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Often in February we hit a sweet spot in the art room. Students have been exposed to a wide range of media, making it the perfect time to take their learning to the next level.
One artist I introduce during the month of February is Jim Dine. Dine is known for his paintings, drawings, sculptures, and prints. His vivid, eye-catching work often includes hearts which is perfect with Valentine’s Day right around the corner. Many of my students fall in love with the blending and variety of colors he uses. All of this makes it easy to create lessons inspired by his work.
Printmaking is a favorite among students. Here you’ll teach your students about Jim Dine and expose them to the art of printmaking at the same time.
1. Introduce students to Jim Dine and show a variety of his prints.
2. Demonstrate the printmaking process you would like your students to use. You might try monoprints with gelatin plates or styrofoam relief printing. If you have older students, they could do block printing by carving into linoleum.
3. Let your students know they need to use a heart in their design, and give them time to sketch some ideas.
4. When student sketches are complete, set up printing stations for your students to create their art. If you feel they do not need to plan their design, students can get started creating right after the demonstration.
Inviting students to combine painting and collage is an exciting way to introduce students to the work of Jim Dine.
1. Have a class discussion about the artist, Jim Dine. Introduce the artist, and show at least three images of his work.
2. Remind your students what “mixed-media” means, and let them know the work they are creating will be inspired by Jim Dine.
3. Have students draw or paint with a variety of colors or paint with lots of blending on a sheet of white drawing paper.
4. While the painting dries, have students choose one sheet of construction paper or scrapbook paper that has designs on it. Have students draw and cut out a large heart on this paper.
5. When the painting is dry, have students glue the large heart in the center of their painting. If you want to give students more choice, allow students to cut out multiple hearts in a variety of sizes and add them to their painting.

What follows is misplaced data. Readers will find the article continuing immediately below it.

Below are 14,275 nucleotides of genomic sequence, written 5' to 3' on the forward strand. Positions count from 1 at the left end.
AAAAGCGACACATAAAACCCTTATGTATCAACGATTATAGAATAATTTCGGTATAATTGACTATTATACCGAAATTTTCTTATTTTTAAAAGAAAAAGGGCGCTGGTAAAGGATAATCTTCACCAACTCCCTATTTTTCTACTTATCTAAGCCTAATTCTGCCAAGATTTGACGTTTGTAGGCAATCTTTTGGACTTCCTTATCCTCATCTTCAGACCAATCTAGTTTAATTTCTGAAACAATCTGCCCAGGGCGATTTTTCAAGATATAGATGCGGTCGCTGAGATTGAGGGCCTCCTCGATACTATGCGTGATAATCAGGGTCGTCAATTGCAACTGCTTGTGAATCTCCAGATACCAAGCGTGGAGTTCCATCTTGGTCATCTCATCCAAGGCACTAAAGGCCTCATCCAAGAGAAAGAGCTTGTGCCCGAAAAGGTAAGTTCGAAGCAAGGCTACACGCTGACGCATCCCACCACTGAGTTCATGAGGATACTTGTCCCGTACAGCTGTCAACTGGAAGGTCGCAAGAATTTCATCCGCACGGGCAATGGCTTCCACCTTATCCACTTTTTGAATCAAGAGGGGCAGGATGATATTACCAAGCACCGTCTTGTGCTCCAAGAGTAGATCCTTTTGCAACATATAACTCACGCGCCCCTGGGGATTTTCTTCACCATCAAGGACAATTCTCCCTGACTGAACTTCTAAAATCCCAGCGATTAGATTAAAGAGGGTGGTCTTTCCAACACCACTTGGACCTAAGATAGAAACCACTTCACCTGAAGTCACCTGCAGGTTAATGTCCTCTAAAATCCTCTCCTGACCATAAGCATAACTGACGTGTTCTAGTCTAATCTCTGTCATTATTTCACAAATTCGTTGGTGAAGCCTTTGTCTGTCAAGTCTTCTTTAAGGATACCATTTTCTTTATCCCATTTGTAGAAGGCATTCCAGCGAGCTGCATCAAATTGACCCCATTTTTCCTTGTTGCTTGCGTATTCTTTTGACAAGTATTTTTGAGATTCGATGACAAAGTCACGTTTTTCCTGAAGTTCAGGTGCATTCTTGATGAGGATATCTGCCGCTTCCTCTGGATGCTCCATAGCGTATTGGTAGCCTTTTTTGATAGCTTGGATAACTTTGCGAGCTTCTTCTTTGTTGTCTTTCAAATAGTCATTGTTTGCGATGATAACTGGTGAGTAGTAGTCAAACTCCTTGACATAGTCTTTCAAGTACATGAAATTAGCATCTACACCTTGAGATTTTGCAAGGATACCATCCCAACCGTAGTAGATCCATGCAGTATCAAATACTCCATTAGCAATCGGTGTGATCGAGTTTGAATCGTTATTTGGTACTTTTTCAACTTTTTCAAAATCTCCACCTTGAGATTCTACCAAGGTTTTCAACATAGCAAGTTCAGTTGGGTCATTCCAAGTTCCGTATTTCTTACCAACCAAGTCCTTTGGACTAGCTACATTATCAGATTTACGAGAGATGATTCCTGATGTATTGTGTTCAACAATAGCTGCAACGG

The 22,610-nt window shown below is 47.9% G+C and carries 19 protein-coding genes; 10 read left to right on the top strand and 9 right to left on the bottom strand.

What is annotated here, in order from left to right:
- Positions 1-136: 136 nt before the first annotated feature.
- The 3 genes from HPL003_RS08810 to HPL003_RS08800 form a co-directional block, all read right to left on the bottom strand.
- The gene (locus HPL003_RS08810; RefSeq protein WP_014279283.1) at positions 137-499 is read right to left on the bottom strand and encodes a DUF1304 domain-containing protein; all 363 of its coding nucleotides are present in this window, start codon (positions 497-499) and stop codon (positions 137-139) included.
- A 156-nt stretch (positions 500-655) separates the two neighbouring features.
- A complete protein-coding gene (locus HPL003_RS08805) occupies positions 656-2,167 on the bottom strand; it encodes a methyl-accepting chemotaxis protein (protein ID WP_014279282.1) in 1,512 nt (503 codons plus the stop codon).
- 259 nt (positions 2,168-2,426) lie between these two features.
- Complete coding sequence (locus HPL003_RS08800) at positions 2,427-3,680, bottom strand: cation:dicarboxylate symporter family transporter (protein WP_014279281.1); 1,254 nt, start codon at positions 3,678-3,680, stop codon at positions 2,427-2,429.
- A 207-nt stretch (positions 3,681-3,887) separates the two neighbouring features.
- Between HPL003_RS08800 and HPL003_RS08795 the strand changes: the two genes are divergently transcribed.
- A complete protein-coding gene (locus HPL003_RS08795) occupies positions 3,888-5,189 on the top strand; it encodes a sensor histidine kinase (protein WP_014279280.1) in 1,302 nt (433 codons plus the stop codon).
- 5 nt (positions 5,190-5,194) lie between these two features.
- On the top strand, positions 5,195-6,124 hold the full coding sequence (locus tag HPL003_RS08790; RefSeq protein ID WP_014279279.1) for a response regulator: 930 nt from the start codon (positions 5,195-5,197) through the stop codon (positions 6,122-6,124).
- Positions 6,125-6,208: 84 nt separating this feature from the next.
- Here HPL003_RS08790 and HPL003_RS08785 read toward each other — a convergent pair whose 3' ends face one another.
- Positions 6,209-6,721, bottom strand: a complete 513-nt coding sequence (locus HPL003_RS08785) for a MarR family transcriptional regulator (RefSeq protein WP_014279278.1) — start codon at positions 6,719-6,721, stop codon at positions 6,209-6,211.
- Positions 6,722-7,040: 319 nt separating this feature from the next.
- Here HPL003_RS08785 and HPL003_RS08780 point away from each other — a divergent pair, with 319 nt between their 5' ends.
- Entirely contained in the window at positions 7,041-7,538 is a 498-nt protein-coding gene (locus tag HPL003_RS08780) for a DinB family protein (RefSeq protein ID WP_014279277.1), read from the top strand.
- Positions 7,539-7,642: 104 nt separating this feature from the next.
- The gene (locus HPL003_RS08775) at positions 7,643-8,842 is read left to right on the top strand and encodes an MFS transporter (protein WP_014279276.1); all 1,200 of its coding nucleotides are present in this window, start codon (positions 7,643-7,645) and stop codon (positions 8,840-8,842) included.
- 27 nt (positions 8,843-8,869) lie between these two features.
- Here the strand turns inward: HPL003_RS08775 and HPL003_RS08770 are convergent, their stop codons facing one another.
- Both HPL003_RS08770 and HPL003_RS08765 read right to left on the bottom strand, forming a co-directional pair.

Students can make their own decisions when it comes to artmaking, but implementing a theme can be a fun way to inspire your students and expose them to a variety of artists.
1. Introduce students to a few facts and the work of Jim Dine. Share the works listed above with your students.
2. Once students view the works, ask them a few questions to get them thinking.
3. Tell your students they will be creating a piece of work inspired by Jim Dine, and they will be able to choose their medium.
4. Give your students some time to sketch their ideas and let them begin creating. If your room is set up in centers, students should be able to flow easily to the center they would like to use in order to create their inspired piece. If your students are used to a more traditional approach, show them where they can find the drawing, printing, collage, and sculpture supplies. You can even put certain supplies at tables and let them choose where to work.
5. The finished piece will probably take at least two to three class periods. Once students are finished, let them share their work with the class as well as how they were inspired by Jim Dine. Students will create a variety of work using different media choices which will enrich the conversation.
Take advantage of the season to incorporate this fun heart theme as you continue to build on students’ existing skills. The vivid colors, exciting media, and familiar shape will inspire students this time of year. No matter which lesson you choose, your students will have an enjoyable time creating art inspired by the artist, Jim Dine.
Do you teach lessons inspired by Jim Dine? If so, please share your images.
What other artists do you share to inspire your students’ work for Valentine’s Day?
Magazine articles and podcasts are opinions of professional education contributors and do not necessarily represent the position of the Art of Education University (AOEU) or its academic offerings. Contributors use terms in the way they are most often talked about in the scope of their educational experiences.